Tesla, with it's high-quality Model S, is one of our favorite companies. We love innovators and people like Elon Musk who look to change the world with their ideas.
And we were reminded of some of the obstacles facing the electric car when we read the announcement that 8 states are putting together major incentives to try and up the number of electric cars on the road to over 3 million by 2025.
They call these electric cars "ZEVs", or, zero emission vehicles. Consumers identify them as the Volt, the Leaf, Fusion, Prius and Model S. There are a few other minor models (like the Cadillac ELR and the Porsche Panamera), but these are the most well-known models. These 8 states - California, New York, Connecticut, Maryland, Massachusetts, Oregon, Rhode Island and Vermont - have agreed of "reciprocity agreements for nonmonetary enticements". Say what? In other words, they all plan to build more carpool lanes and have more preferential parking areas just for electric cars, trying to entice consumers to buy more of them. Of course, great parking isn't going to make someone buy an $80,000 Model S or $30,000 Leaf, so the states will continue the hefty financial incentives (tax credits) as well.
How much is 3.3 million electric cars? For those 8 states, that's about 15% of their market. So it's a significant number.
Haven't They Tried This Before?
Yes, it's true that some states in the past have tried to force the market's hand with more electric cars. Back in the late 90s, California came up with a mandate saying that by 2003, the automakers all had to have 10% of their entire fleets be ZEVs. In 2001, the mandate was scrapped because it was obvious nobody was getting close to that mark. So the mandate was changed to a requirement of just over 8,000 units a year. Chump change in the automotive market.
The Biggest Market Obstacle for Electric Cars: Cost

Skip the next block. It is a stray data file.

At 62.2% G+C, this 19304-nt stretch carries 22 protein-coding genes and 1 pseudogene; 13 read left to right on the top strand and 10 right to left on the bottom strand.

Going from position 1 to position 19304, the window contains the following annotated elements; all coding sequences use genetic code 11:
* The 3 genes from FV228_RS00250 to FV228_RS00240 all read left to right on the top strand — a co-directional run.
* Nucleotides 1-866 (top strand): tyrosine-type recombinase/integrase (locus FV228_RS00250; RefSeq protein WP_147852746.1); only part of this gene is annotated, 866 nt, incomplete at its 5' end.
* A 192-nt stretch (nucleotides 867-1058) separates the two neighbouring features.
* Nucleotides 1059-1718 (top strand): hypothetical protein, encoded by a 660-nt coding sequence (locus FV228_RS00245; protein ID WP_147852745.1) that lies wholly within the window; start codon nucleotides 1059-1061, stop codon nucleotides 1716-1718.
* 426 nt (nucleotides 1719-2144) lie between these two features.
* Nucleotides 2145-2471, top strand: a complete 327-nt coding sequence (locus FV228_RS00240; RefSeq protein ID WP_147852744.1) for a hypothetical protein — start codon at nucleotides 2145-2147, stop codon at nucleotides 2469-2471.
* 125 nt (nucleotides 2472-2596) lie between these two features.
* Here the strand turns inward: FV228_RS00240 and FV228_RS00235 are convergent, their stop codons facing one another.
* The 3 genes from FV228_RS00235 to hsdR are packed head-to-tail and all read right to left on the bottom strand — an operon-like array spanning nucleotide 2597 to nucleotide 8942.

It's well known that the biggest hurdle consumers have to overcome in buying an electric car is the huge cost. After all, if someone told you that you could have a car which you never had to spend gas money on, you'd jump on it. But they cost significantly more to buy than conventional vehicles.
Of the 2013 models, the cheapest new electric car you can buy is the Smartcar at just over $25,000. A Chevy Spark and Nissan Leaf cost $27,000 and $29,000. And it goes up from there. The more popular Volt, Fusion and Prius will run you $34,000-$40,000.
Of course, there are some major incentives to offset some of this cost. So you could get $5,000-$10,000 off the price once you factor in the tax credits. But consumers in general don't tend to act rationally in these situations. When presented with a choice of paying $25,000 now or paying $30,000 now and getting $10,000 refunded back to them in a month, most consumers will actually choose to pay the $25,000.
So Why Do They Cost So Much?
Industry leader Elon Musk of Tesla Motors can tell you exactly why. It's the battery cost. Think about it - the major difference between a ZEV and a regular gas-powered car isn't the transmission or the body or the leadlights. It's the fact that you're replacing a fuel system and internal combustion area with a battery. The battery is the most important thing that makes an electric vehicle run. And it has to be of high-enough quality to last for years with sufficient strength to allow the consumer to go 100 or 200 miles on a charge. Because if you're only able to go 30 miles before you have to recharge, that's a nonstarter.
And Elon Musk will tell you that battery technology today is the biggest thing holding electric cars back. That's why Tesla is actively researching and working on trying to find that critical breakthrough that will allown them to make these batteries that can go greater distances but for less cost. Tesla's Model S is already the first ZEV that can go over 250 miles on a single charge. But the battery is also a big reason why it costs $80,000. If Elon Musk and Tesla can crack the battery code, we may well find ourselves being able to buy high-quality electric vehicles that don't cost as much as a second mortgage.
This post was published on June 10, 2014 and was updated on January 21, 2016.